Getting fast the aerobic way: It’s all downhill from here.
Recently after a few weeks of aerobic-only workouts, I began feeling a little sluggish.
I’d gone exclusively to aerobic training following a season of racing and then several weeks of coaching my son in cross-country, which included weekly hill repeats with the team and some intervals.
All this had left me feeling a bit fatigued, and possibly flirting with injury.
I knew intuitively it was time to work on my aerobic balance. However after a few weeks of low-intensity training I began to feel dull. I considered adding some intensity back to the mix but just the thought seemed painful. My body simply was rebelling from any type of anaerobic workouts. I had lost my “snap.”
That’s when I remembered neurological workouts, which Dr. Phil Maffetone has recommended for years and discussed in his Big Book of Endurance Training and Racing. These include downhill workouts and aerobic intervals.
“You can train your brain to turn the legs over much more quickly than would ordinarily occur during a run on a flat course — all while staying aerobic,” Dr. Maffetone advises.
As an example, many athletes are able to run a pace 45-50 seconds-per-mile faster on a downhill while maintaining the same heart rate.
These workouts work well for runners, but can also be used to build speed in any aerobic sport, including cycling, cross-country skiing or even skating. In addition, aerobic intervals can be performed on flat terrain with athletes pushing the threshold of their aerobic zone as determined by the 180 Formula (see sidebar below).
I live in the mountains so it’s not difficult to find a hill on a dirt road. I started out with one pickup on a short downhill during an aerobic run, careful to stay in my aerobic training zone. Gradually I began to add more speed to more downhills. As the weeks went on I was able to build up to six or seven short downhill bursts, up to a quarter-mile in length, during a 5 or 6-mile run. This gradually improved my leg speed and turnover all without stressing my anaerobic system.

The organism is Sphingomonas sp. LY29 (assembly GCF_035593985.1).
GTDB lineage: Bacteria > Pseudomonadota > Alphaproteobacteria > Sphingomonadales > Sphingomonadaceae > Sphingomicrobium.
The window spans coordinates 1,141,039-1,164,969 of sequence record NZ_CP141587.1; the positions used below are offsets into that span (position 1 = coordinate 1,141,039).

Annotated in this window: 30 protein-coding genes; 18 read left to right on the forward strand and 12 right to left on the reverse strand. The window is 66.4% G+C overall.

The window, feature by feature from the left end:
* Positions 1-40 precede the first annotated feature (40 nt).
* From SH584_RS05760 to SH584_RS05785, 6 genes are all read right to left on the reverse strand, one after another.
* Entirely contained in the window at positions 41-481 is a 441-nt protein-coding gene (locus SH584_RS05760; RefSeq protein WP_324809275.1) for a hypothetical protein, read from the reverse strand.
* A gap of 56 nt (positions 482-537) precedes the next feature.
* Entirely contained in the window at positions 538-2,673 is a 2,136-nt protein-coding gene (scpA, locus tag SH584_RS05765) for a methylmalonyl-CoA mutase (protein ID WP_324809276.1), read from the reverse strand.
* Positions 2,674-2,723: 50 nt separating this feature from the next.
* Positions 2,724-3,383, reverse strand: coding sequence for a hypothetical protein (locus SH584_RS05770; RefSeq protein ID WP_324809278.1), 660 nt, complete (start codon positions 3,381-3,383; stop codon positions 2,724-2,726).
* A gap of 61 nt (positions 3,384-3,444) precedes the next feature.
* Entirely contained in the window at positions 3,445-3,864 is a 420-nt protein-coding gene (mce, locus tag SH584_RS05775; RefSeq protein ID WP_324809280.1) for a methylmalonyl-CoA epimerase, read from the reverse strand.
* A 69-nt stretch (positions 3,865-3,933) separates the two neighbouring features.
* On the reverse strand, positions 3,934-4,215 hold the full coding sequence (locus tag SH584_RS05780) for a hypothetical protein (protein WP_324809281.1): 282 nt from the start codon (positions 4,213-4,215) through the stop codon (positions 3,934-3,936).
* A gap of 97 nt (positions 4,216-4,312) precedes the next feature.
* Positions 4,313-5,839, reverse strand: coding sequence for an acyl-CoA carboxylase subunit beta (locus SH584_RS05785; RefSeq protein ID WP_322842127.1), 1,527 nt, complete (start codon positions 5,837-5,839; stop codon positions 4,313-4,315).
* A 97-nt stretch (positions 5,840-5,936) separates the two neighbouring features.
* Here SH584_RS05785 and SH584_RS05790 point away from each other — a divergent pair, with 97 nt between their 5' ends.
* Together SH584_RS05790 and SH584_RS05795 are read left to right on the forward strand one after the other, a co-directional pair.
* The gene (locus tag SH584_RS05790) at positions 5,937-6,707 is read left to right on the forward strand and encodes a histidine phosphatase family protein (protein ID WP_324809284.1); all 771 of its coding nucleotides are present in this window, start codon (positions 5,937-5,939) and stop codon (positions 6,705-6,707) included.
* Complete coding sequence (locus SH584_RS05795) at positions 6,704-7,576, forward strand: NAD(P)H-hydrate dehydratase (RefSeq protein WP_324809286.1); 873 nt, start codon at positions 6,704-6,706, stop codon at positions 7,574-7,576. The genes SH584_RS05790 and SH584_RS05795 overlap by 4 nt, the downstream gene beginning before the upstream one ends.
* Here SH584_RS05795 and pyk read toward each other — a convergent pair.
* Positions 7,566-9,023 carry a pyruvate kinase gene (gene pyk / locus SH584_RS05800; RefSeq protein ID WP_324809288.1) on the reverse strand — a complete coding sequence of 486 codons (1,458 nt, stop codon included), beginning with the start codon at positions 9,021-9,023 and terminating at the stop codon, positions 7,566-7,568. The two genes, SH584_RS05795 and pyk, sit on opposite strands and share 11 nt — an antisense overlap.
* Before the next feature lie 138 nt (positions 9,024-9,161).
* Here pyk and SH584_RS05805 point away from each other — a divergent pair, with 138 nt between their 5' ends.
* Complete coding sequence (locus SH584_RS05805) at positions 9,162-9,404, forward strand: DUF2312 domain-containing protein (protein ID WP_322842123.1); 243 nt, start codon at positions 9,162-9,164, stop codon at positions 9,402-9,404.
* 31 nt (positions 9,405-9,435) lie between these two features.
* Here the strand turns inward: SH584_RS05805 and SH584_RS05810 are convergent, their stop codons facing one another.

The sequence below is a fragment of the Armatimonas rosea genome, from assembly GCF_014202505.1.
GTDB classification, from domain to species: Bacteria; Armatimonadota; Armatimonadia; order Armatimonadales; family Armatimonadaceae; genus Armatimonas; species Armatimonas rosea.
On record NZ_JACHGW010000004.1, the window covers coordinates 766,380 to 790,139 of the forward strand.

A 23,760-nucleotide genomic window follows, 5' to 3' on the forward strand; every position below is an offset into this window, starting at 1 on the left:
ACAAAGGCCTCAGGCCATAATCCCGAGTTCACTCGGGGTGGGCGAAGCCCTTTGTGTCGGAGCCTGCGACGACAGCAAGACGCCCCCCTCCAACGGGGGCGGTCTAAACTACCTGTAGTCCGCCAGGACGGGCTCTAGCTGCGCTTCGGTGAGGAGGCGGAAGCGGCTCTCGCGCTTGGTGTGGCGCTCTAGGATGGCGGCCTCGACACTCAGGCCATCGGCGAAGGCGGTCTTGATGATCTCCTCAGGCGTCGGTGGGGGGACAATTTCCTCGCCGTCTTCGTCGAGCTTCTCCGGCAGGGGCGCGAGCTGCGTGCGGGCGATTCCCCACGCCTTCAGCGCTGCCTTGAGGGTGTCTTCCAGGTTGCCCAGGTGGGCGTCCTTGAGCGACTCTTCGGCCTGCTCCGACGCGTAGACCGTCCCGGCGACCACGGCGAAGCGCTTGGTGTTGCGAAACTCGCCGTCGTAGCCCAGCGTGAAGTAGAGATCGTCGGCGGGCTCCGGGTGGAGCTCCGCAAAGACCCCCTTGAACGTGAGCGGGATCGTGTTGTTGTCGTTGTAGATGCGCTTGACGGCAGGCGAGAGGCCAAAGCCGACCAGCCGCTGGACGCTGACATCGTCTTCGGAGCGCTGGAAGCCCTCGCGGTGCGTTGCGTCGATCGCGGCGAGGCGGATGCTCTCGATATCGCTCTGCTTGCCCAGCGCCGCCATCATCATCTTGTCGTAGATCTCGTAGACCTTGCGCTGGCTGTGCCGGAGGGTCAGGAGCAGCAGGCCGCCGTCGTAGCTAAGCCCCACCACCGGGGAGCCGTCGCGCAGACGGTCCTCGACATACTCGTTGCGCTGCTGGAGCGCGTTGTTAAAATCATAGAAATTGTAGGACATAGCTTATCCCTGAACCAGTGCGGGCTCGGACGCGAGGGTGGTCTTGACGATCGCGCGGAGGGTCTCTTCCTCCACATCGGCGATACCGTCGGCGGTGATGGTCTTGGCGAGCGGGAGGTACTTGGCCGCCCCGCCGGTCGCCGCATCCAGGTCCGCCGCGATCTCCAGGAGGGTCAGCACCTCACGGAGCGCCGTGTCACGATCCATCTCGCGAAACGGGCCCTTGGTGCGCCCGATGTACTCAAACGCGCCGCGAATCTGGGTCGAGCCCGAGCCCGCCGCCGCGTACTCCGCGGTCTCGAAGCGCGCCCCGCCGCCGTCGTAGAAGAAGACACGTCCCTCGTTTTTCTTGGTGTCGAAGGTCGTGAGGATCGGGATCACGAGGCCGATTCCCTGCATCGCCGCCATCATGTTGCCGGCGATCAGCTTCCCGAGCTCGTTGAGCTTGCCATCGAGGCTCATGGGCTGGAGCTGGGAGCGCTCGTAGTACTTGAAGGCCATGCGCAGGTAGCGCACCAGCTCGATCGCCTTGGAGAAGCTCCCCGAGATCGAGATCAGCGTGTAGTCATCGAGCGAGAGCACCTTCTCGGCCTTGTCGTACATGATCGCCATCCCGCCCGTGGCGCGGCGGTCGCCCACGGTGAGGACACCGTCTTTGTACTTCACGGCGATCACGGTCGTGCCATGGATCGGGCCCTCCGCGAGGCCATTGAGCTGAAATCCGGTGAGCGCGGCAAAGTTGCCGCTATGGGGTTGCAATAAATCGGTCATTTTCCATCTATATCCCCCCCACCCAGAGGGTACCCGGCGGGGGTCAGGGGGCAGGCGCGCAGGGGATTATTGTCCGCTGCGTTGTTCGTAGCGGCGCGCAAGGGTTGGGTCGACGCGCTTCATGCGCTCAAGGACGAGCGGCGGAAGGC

You can also pick a longer downhill, say something that takes 10 minutes to run, and just run the entire length at a faster pace while staying in the aerobic zone.
“Downhill workouts are a great way for individuals to improve speed while relieving themselves from the burden of the track and stopwatches,” says Dr. Maffetone. “Often these anaerobic workouts do not match an athlete’s specific needs and can lead to injury.”
One day I finished one of these downhill bursts and an uphill loomed ahead of me. I suddenly felt the urge to go fast and soon found myself powering through an uphill interval. I knew then that my aerobic-only phase had reached a point where it was safe to add some anaerobic workouts back into the mix for a while. Another story for another time.
If you want to build some leg turnover and put some snap back into your workouts without going into the anaerobic danger zone, here are some tips for doing so safely:
- Always warm up before and cool down after the workout.
- Use a heart-rate monitor and the MAF 180 Formula to avoid too-high intensity.